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Lambda Functions


Edited 1383105115
Sheet Author
API Scripter
So. Those of us who create scripts regularly probably know how to pass around functions as parameters to other functions -- we do it every time we use the on function that's part of Roll20 or the each function from underscore. Whether we make use of it in any other context is another story, in part because it can be kind of clunky. function where(list, predicate) { var result = []; _.each(list, function(val) { if(predicate(val)) result.push(val); }); } var mylist = ['a', 'b', 'c', 'd', 'e', 'f', 'g', 'h', 'i']; log(where(mylist, function(val) { return val.charCodeAt(0) > 50; })); In some other languages and in mathematics, simple functions (or not so simple, as the case can sometimes be) can be represented using lambda . Generally, the syntax is something like "x => x * x" or "(a, b) => a == b". In C# syntax, for example, the above call to where could be: where(mylist, val => val.charCodeAt(0) > 50); It's certainly cleaner to read! Unfortunately, Javscript does not have lambdas. ... until someone writes a library! There are actually a couple available. I've used Functional Javascript , myself. If you download it, the to-function.js file is what creates lambdas. Even better, to-function.js is only 220 lines with extensive comments. If you strip out the documentation (and the copyright *cough*), it's under 100, and not even all of that is required for the general use case! With to-function in a campaign, I can do lambdas like this: var myfunc = 'x -> x+5'.lambda(); log(myfunc(10)); // -> log prints "15" var myvar = 'x -> x * x'.lambda()(5); log(myvar); // -> log prints "25" log('x -> y -> x + 2 * y'.lambda()(1)(2)); // -> log prints "5" log('a, b -> a == b'.lambda()(5, 15)); // -> log prints "false" The lambdas created by to-function even have access to other variables and functions in the scope: on('chat:message', 'msg -> log(msg.who)'.lambda()); // -> log prints player/character name when they post a chat message on('chat:message', 'msg -> log(msg.who), sendChat("player|"+msg.playerid, "/me is speaking in tongues!")'.lambda()); // -> log prints player/character name when they post a chat message, and then posts an emote to chat... and then repeats // because I didn't write any checks into the silly lambda example. Executing this line will lock up a campaign! =P Lambdas are tons of fun when you've got a clean syntax for them. Obviously, lambda functions aren't the answer to every problem. But they can be quite useful. Now if only we could get some kind of requires() functionality from a script distribution center... /hint hint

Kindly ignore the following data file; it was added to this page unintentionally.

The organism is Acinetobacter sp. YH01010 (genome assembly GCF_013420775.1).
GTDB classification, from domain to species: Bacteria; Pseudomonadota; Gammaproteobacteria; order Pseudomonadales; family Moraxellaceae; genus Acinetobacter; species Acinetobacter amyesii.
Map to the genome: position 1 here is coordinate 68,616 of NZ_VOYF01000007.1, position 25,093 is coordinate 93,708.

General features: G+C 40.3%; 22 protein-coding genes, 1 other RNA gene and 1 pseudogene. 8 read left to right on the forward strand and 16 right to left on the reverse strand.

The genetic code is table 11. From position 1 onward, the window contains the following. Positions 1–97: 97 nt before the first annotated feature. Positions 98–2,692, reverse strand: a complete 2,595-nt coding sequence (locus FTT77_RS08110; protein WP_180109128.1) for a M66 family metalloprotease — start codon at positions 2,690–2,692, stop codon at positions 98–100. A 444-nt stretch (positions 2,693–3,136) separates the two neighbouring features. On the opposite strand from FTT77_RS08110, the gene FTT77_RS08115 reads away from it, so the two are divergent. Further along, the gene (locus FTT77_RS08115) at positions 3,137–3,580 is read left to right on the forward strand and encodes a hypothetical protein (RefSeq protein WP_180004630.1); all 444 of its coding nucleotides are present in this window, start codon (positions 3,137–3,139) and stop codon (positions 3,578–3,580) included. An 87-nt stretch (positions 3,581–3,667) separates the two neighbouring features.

Very interesting